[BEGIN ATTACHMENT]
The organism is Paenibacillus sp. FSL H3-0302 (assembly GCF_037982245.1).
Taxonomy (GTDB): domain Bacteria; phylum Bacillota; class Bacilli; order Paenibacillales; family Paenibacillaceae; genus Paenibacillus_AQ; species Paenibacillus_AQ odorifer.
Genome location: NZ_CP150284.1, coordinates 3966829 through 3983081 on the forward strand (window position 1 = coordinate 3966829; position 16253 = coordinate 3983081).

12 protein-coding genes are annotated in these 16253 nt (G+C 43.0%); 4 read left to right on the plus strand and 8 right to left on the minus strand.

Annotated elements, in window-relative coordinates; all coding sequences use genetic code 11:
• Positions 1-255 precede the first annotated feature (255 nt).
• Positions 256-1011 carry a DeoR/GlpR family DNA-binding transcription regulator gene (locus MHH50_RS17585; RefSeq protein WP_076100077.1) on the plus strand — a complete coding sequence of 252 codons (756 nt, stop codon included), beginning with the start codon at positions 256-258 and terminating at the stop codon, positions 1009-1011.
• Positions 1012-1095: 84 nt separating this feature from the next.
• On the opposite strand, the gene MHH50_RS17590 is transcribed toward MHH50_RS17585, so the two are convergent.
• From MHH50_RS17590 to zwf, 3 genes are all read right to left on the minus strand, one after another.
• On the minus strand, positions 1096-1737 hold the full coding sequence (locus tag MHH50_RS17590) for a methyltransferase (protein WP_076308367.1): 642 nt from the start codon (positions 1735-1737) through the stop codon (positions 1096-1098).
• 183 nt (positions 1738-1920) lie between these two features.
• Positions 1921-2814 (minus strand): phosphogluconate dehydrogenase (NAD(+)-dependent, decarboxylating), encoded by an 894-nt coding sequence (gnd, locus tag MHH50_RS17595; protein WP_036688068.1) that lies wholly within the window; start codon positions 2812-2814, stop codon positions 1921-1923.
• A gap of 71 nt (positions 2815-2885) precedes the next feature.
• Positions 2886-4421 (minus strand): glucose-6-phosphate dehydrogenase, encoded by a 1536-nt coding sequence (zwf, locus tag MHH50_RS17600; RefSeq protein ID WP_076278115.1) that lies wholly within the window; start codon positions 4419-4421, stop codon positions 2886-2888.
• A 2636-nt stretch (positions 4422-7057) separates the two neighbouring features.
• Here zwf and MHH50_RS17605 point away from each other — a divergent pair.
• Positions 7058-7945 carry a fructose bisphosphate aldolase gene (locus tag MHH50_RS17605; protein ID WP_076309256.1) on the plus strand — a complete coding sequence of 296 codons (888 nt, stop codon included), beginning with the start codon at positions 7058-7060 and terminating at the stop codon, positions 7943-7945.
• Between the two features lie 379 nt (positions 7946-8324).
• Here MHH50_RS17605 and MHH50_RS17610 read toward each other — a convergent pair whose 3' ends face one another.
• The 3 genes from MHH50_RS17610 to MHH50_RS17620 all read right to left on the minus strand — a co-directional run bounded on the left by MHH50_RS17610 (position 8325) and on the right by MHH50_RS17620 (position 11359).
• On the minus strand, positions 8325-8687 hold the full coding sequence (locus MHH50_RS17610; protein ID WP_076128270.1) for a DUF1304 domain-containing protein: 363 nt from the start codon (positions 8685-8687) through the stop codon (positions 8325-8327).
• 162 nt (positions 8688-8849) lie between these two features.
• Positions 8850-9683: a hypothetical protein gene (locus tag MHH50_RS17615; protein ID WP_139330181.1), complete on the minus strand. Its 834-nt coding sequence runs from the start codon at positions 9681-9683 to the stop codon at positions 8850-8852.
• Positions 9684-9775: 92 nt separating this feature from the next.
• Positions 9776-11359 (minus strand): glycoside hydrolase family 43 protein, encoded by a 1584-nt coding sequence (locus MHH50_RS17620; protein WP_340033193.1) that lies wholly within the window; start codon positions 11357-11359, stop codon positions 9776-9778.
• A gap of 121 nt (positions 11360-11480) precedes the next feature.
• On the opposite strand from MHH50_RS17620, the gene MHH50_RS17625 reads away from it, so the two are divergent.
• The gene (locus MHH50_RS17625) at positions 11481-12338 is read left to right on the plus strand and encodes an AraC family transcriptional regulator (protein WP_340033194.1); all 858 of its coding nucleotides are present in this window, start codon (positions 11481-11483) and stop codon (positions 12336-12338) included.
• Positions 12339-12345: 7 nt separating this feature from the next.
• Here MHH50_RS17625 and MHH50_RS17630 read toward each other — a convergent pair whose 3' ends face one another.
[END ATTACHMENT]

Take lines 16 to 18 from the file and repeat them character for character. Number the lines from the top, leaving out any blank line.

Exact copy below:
• A 2636-nt stretch (positions 4422-7057) separates the two neighbouring features.
• Here zwf and MHH50_RS17605 point away from each other — a divergent pair.
• Positions 7058-7945 carry a fructose bisphosphate aldolase gene (locus tag MHH50_RS17605; protein ID WP_076309256.1) on the plus strand — a complete coding sequence of 296 codons (888 nt, stop codon included), beginning with the start codon at positions 7058-7060 and terminating at the stop codon, positions 7943-7945.